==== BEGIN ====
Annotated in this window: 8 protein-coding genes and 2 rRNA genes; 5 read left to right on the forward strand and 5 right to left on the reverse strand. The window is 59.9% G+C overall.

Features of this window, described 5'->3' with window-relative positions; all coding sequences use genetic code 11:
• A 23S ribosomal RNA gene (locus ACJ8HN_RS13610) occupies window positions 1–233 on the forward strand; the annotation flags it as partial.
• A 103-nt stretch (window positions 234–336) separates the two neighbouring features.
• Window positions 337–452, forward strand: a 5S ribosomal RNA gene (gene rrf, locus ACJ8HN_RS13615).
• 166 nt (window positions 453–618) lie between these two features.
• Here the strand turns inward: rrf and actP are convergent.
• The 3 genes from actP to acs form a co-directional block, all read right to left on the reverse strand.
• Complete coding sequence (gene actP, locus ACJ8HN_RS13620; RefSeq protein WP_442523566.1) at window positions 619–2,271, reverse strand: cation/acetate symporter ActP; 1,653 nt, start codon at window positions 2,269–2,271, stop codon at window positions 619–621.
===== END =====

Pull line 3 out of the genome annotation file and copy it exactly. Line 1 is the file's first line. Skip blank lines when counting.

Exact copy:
• A 23S ribosomal RNA gene (locus ACJ8HN_RS13610) occupies window positions 1–233 on the forward strand; the annotation flags it as partial.